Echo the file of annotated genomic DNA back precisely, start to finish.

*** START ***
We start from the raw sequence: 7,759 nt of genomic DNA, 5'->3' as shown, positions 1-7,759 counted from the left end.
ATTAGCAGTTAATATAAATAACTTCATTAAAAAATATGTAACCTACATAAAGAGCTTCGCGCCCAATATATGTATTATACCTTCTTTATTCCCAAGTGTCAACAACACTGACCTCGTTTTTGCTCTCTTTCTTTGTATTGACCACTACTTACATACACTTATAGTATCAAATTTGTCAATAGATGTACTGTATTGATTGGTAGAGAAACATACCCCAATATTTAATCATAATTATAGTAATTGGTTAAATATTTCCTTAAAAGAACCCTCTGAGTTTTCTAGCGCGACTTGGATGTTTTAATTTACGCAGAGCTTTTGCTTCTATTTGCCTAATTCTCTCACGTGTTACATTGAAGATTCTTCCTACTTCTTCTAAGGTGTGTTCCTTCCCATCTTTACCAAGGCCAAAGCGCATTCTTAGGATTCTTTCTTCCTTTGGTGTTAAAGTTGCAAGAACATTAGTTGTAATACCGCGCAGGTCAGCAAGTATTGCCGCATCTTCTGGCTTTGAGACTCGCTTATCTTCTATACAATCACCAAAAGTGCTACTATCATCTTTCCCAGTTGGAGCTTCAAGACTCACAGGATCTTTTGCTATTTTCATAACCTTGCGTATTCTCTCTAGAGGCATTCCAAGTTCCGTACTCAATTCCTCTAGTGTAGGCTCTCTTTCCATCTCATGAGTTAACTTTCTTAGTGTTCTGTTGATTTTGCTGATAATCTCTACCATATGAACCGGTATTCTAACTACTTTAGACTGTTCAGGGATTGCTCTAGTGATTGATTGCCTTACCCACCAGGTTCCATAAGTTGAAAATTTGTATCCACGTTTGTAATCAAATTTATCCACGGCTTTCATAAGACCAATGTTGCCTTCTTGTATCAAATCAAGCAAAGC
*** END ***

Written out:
We start from the raw sequence: 7,759 nt of genomic DNA, 5'->3' as shown, positions 1-7,759 counted from the left end.
ATTAGCAGTTAATATAAATAACTTCATTAAAAAATATGTAACCTACATAAAGAGCTTCGCGCCCAATATATGTATTATACCTTCTTTATTCCCAAGTGTCAACAACACTGACCTCGTTTTTGCTCTCTTTCTTTGTATTGACCACTACTTACATACACTTATAGTATCAAATTTGTCAATAGATGTACTGTATTGATTGGTAGAGAAACATACCCCAATATTTAATCATAATTATAGTAATTGGTTAAATATTTCCTTAAAAGAACCCTCTGAGTTTTCTAGCGCGACTTGGATGTTTTAATTTACGCAGAGCTTTTGCTTCTATTTGCCTAATTCTCTCACGTGTTACATTGAAGATTCTTCCTACTTCTTCTAAGGTGTGTTCCTTCCCATCTTTACCAAGGCCAAAGCGCATTCTTAGGATTCTTTCTTCCTTTGGTGTTAAAGTTGCAAGAACATTAGTTGTAATACCGCGCAGGTCAGCAAGTATTGCCGCATCTTCTGGCTTTGAGACTCGCTTATCTTCTATACAATCACCAAAAGTGCTACTATCATCTTTCCCAGTTGGAGCTTCAAGACTCACAGGATCTTTTGCTATTTTCATAACCTTGCGTATTCTCTCTAGAGGCATTCCAAGTTCCGTACTCAATTCCTCTAGTGTAGGCTCTCTTTCCATCTCATGAGTTAACTTTCTTAGTGTTCTGTTGATTTTGCTGATAATCTCTACCATATGAACCGGTATTCTAACTACTTTAGACTGTTCAGGGATTGCTCTAGTGATTGATTGCCTTACCCACCAGGTTCCATAAGTTGAAAATTTGTATCCACGTTTGTAATCAAATTTATCCACGGCTTTCATAAGACCAATGTTGCCTTCTTGTATCAAATCAAGCAAAGC